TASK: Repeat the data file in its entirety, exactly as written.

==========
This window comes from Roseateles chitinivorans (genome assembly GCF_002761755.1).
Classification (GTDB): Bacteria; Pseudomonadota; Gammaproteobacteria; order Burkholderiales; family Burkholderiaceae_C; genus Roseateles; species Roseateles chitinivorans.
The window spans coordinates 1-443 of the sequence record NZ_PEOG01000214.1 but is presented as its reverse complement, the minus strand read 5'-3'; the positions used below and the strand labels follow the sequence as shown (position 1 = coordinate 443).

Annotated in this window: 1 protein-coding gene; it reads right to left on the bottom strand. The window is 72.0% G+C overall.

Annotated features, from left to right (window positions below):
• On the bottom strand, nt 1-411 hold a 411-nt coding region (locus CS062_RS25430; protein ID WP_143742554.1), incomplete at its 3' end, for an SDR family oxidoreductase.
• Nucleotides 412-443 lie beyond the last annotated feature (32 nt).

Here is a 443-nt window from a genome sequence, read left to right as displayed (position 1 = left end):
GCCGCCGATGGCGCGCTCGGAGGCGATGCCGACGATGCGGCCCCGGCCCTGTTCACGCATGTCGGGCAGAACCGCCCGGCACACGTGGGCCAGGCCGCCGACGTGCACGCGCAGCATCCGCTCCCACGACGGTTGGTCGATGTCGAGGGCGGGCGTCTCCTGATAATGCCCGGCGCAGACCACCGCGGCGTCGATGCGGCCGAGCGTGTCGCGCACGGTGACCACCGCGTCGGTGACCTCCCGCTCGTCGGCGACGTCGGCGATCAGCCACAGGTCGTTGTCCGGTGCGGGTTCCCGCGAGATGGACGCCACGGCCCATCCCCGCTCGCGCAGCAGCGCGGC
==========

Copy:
This window comes from Roseateles chitinivorans (genome assembly GCF_002761755.1).
Classification (GTDB): Bacteria; Pseudomonadota; Gammaproteobacteria; order Burkholderiales; family Burkholderiaceae_C; genus Roseateles; species Roseateles chitinivorans.
The window spans coordinates 1-443 of the sequence record NZ_PEOG01000214.1 but is presented as its reverse complement, the minus strand read 5'-3'; the positions used below and the strand labels follow the sequence as shown (position 1 = coordinate 443).

Annotated in this window: 1 protein-coding gene; it reads right to left on the bottom strand. The window is 72.0% G+C overall.

Annotated features, from left to right (window positions below):
• On the bottom strand, nt 1-411 hold a 411-nt coding region (locus CS062_RS25430; protein ID WP_143742554.1), incomplete at its 3' end, for an SDR family oxidoreductase.
• Nucleotides 412-443 lie beyond the last annotated feature (32 nt).

Here is a 443-nt window from a genome sequence, read left to right as displayed (position 1 = left end):
GCCGCCGATGGCGCGCTCGGAGGCGATGCCGACGATGCGGCCCCGGCCCTGTTCACGCATGTCGGGCAGAACCGCCCGGCACACGTGGGCCAGGCCGCCGACGTGCACGCGCAGCATCCGCTCCCACGACGGTTGGTCGATGTCGAGGGCGGGCGTCTCCTGATAATGCCCGGCGCAGACCACCGCGGCGTCGATGCGGCCGAGCGTGTCGCGCACGGTGACCACCGCGTCGGTGACCTCCCGCTCGTCGGCGACGTCGGCGATCAGCCACAGGTCGTTGTCCGGTGCGGGTTCCCGCGAGATGGACGCCACGGCCCATCCCCGCTCGCGCAGCAGCGCGGC